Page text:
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Spirit in the Small Things

Religion has come to mean prescriptive and restrictive, at contradiction to the American zeitgeist of free will and options. How to explain Nepali culture saturated with religion? Where every wall in most every room has a recess for a personal devotional space. On the street, shrines of stone or metal were everywhere, big and small and heavy with devotional objects like milk and oranges, candles and flowers.

Swayambhunath (Monkey Temple), Kathmandu, Nepal
Swayambhunath (Monkey Temple), Kathmandu, Nepal

But Spirit lives inside us, we carry it with us. I was reminded of pictures of Christ and the Apostles in an ancient German Catechism I own. Above each Apostle’s head a small flame burned, denoting the holy spirit as they went about their tasks. I saw such a being in Kathmandu.

Thamel District, Kathmandu, Nepal
Thamel District, Kathmandu, Nepal

At a jagged intersection, dusty second story windows and tangles of wire gave way to ground floor storefronts that tumbled to steps that ended at shattered curbs where the smallest cars flew through the intersection in a swirl of beeping and diesel and parasols and backpacks. Dogs and a cow lay placidly among the din. In the interaction grew a tall tall tree. The dry leaves above the road provided shade and shelter to the spot. The tree commended the intersection in a way that no sign for phone cards, chai or saris could compete with. The cars, trucks, motorcycles, bicycles went round and round. This was a Piccadilly Circu in miniature.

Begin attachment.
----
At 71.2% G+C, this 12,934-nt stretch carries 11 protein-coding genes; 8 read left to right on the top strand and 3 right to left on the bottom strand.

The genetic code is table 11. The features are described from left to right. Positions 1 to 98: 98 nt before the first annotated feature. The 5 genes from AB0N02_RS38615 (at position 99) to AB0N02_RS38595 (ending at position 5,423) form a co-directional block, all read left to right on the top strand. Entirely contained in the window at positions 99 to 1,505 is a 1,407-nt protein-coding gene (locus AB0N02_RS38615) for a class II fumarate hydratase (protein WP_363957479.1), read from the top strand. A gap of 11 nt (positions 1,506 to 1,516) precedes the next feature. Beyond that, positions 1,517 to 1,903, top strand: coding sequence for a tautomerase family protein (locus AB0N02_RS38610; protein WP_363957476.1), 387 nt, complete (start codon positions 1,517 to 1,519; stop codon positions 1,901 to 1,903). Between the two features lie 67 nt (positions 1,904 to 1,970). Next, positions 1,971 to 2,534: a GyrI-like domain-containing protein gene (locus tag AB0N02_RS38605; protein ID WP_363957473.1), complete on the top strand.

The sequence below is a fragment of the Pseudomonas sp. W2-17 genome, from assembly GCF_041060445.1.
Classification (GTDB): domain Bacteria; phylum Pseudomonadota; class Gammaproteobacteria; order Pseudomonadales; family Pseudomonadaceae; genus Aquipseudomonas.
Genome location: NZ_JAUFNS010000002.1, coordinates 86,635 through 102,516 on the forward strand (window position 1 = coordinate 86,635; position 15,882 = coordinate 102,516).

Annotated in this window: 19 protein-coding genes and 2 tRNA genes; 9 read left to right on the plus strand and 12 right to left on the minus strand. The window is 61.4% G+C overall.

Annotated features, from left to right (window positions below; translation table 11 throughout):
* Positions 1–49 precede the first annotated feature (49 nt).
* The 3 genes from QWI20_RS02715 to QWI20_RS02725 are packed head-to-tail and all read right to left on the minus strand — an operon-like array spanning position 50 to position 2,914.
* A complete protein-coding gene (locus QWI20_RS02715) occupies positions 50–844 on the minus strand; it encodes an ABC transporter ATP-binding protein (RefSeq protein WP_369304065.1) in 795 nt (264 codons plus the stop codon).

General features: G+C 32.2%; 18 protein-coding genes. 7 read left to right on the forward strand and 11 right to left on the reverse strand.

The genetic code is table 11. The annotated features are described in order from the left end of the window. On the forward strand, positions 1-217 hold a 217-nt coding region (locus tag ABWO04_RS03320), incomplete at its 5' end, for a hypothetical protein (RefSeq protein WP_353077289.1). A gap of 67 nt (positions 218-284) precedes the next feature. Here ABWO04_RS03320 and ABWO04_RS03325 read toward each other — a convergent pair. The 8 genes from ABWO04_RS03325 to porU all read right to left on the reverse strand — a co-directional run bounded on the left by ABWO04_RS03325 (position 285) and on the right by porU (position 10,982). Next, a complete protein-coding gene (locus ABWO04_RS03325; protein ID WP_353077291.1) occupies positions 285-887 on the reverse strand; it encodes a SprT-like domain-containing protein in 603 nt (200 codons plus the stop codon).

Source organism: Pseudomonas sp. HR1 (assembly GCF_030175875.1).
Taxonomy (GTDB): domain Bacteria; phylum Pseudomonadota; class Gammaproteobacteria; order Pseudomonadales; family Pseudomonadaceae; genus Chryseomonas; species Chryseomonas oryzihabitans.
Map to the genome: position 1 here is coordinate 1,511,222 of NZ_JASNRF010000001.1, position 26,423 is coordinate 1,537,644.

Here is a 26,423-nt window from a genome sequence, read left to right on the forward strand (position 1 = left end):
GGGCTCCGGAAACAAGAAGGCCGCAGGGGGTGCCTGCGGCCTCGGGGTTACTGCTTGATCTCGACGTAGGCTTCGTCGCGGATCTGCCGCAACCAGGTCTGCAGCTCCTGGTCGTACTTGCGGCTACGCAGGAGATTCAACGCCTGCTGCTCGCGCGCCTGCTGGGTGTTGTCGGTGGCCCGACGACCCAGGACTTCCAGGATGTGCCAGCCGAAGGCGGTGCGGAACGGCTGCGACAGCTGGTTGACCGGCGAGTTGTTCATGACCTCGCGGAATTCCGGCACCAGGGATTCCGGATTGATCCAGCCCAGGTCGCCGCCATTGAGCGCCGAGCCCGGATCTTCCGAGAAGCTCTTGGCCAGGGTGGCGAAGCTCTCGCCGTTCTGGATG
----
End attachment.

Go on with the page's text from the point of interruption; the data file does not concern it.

At the curb stood a women dressed in a sari. Quickly stepping through the traffic, her feet landed on a stone block jutting into the intersection at the gnarled base of the tree. A recess in the battered trunk was now before her. It held a small statue, an orange and a flower. Dutifully, the woman placed a small tea light with them. The tree has created a covenant with all those who passed under it. The woman had honored that covenant with her prayer. She would carry the spirit with her.


Wayne Howe is a member of the Board of Directors and represented Go Global VT on the Bhutan/Nepal trip in July 2018. He has been a primary teacher, Principal, and Assistant Superintendent in schools throughout Northwest and Central Vermont.   



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